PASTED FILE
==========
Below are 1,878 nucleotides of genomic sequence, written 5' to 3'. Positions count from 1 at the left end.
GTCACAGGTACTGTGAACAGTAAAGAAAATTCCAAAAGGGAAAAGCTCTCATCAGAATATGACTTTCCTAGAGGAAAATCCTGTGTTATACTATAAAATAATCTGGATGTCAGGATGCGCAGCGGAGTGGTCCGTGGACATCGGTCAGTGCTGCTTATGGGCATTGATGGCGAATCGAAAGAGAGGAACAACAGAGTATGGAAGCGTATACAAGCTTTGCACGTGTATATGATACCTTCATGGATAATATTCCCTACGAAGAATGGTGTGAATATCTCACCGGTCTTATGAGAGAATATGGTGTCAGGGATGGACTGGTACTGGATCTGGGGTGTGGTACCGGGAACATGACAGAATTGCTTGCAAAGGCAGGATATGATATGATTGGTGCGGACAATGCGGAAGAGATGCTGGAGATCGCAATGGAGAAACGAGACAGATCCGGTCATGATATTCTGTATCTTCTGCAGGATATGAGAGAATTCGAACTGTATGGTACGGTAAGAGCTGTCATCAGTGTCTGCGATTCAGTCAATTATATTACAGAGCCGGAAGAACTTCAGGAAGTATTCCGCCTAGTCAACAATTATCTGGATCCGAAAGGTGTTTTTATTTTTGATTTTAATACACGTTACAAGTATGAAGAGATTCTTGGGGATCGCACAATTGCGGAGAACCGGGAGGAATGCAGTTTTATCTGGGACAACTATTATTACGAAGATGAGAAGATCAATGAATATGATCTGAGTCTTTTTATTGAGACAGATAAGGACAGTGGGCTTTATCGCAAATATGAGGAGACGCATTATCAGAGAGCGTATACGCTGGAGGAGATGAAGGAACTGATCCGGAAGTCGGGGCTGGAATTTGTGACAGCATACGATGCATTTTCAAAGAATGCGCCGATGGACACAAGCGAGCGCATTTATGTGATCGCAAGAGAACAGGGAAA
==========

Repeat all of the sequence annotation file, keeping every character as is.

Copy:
Below are 1,878 nucleotides of genomic sequence, written 5' to 3'. Positions count from 1 at the left end.
GTCACAGGTACTGTGAACAGTAAAGAAAATTCCAAAAGGGAAAAGCTCTCATCAGAATATGACTTTCCTAGAGGAAAATCCTGTGTTATACTATAAAATAATCTGGATGTCAGGATGCGCAGCGGAGTGGTCCGTGGACATCGGTCAGTGCTGCTTATGGGCATTGATGGCGAATCGAAAGAGAGGAACAACAGAGTATGGAAGCGTATACAAGCTTTGCACGTGTATATGATACCTTCATGGATAATATTCCCTACGAAGAATGGTGTGAATATCTCACCGGTCTTATGAGAGAATATGGTGTCAGGGATGGACTGGTACTGGATCTGGGGTGTGGTACCGGGAACATGACAGAATTGCTTGCAAAGGCAGGATATGATATGATTGGTGCGGACAATGCGGAAGAGATGCTGGAGATCGCAATGGAGAAACGAGACAGATCCGGTCATGATATTCTGTATCTTCTGCAGGATATGAGAGAATTCGAACTGTATGGTACGGTAAGAGCTGTCATCAGTGTCTGCGATTCAGTCAATTATATTACAGAGCCGGAAGAACTTCAGGAAGTATTCCGCCTAGTCAACAATTATCTGGATCCGAAAGGTGTTTTTATTTTTGATTTTAATACACGTTACAAGTATGAAGAGATTCTTGGGGATCGCACAATTGCGGAGAACCGGGAGGAATGCAGTTTTATCTGGGACAACTATTATTACGAAGATGAGAAGATCAATGAATATGATCTGAGTCTTTTTATTGAGACAGATAAGGACAGTGGGCTTTATCGCAAATATGAGGAGACGCATTATCAGAGAGCGTATACGCTGGAGGAGATGAAGGAACTGATCCGGAAGTCGGGGCTGGAATTTGTGACAGCATACGATGCATTTTCAAAGAATGCGCCGATGGACACAAGCGAGCGCATTTATGTGATCGCAAGAGAACAGGGAAA